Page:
Though Malthus was aware of the existence of internal population checks (1830, p. 249), he never realised how powerful they can be and have been with regard to the human species. Nor did he realise that human society need not be hierarchically ordered such that those on the bottom suffer from overwork or malnutrition, both of which insights he might have obtained from a study of other animal species or modern hunter-gatherers, the latter of which he be-lieved to suffer from population pressure (1798, p. 77). Nor, it may be mentioned, did Malthus give any consideration to the relation between population size and ecological equilibrium, or technological innovation and temporary carrying capacity, or the fact that the human population has constantly grown, while the populations of other animals increase and decrease in cycles.
Thus while we should accept the principle of population, that all species, including humans, tend to increase beyond their means of subsistence, we point out that they are prevented from doing so by various kinds of population check, such that it is not the case under normal cir-cumstances that a large part of any one population severely feels the difficulty of subsistence. This is certainly not the case for wild animals, nor for early humans. But what can be granted Malthus is that, at least since the time of the first civilisations 5000 years ago, it has as a mat-ter of fact been the case for humans. But the reason for this has yet to be given.
The vicious circle principle
In Too Smart for Our Own Good I offer an account of the whole of the development of Homo sapiens; and in that account the suffering of the weak after the agrarian revolution some 5000 years ago has a natural place. My explanation is based on what I call the vicious circle principle, which is as follows:
Humankind’s development consists in an accelerating movement from situations of scarcity or need, to technological innovation, to increased resource availability, to increased consumption, to popul¬ation growth, to resource depletion, to scarcity once again, and so on.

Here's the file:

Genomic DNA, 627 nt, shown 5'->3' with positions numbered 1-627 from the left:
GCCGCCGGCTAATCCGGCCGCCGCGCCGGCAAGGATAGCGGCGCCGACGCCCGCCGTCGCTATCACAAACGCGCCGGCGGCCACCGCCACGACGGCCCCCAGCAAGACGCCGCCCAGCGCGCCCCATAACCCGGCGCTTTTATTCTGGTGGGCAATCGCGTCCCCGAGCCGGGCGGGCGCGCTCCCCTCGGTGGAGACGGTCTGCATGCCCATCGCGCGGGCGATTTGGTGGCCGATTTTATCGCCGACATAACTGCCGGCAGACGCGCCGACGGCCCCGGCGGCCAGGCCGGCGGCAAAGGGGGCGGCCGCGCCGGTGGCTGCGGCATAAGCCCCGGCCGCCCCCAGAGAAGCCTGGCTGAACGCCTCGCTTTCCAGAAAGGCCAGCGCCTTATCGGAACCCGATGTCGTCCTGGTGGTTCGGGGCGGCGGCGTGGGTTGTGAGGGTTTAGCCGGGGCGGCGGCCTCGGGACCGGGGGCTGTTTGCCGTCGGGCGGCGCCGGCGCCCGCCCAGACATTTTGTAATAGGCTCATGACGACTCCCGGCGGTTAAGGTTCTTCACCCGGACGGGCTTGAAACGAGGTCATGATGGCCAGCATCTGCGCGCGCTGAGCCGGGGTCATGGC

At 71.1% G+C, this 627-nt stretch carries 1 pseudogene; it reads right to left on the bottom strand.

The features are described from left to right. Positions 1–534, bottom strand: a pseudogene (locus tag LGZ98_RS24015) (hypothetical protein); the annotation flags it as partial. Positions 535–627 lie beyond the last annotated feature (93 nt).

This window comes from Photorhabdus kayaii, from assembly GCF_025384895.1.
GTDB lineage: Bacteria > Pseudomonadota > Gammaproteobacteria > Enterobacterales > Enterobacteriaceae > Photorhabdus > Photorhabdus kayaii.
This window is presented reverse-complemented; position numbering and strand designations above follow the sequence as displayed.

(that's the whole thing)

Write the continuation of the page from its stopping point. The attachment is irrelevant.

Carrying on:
The vicious circle principle (VCP) is both easy to understand and in keeping not only with modern science but also with common sense. Briefly put, it says that in the case of humans the experience of need, resulting e.g. from changed environmental conditions, sometimes leads to technological innovation, which becomes widely employed, allowing more to be taken from the environment, thereby promoting population growth, which leads back to a situation of need. Note that the turning of the vicious circle normally leads to a constantly increasing human population.
We see here that the VCP is unlike the population principle in that it is intended to apply only to humans. Also, where the population principle relates only to population size and subsis-tence, the VCP concerns a greater number of variables, including technological innovation, resource availability and population growth. And on top of this the VCP has a dynamic ele-ment, saying that the relation among these parameters is one of an accelerating cycle. The rate at which new technology is implemented and the human population grows is constantly in-creasing.
On the VCP the poor living conditions of the weak are a result of the stratification that devel-ops as the population grows. In primitive groups – bands or tribes – the leaders’ quality of life was the same as that of the other members of the tribe, and the workload was never great. But as the vicious circle turns the workload increases, and what were once leaders of perhaps a few hundred people become leaders of thousands. Thus, by the time of the agrarian revolution some 5000 years ago, we arrived at situation where two classes had developed: the tiny class of the rulers, and the massive class of the common people who toiled for the rulers and fought in their armies. It was only when this stage in the development of humankind was reached that Malthus’ description becomes correct, and we have a situation where the vast majority of the people labour for the leader, such that there is a general difficulty of subsistence among the populace, while the leaders lead lives of luxury.
Dilworth, C. (2010) Too Smart for Our Own Good, The Ecological Predicament of Human-kind, Cambridge: Cambridge University Press.
Malthus, T. R. An Essay on the Principle of Population and A Summary View of the Principle of Population, Harmondsworth: Penguin Books, 1970.
––––– (1798) An Essay on the Principle of Population, pp. 59–217 of Malthus.
––––– (1830) A Summary View of the Principle of Population, pp. 219–272 of Malthus.
Milly O (not verified)
Fri, 2011-03-18 15:11
Politicians can't manage human priorities - only the economy
Sun, 2011-03-20 16:04
Australia needs to stop being complacent about food security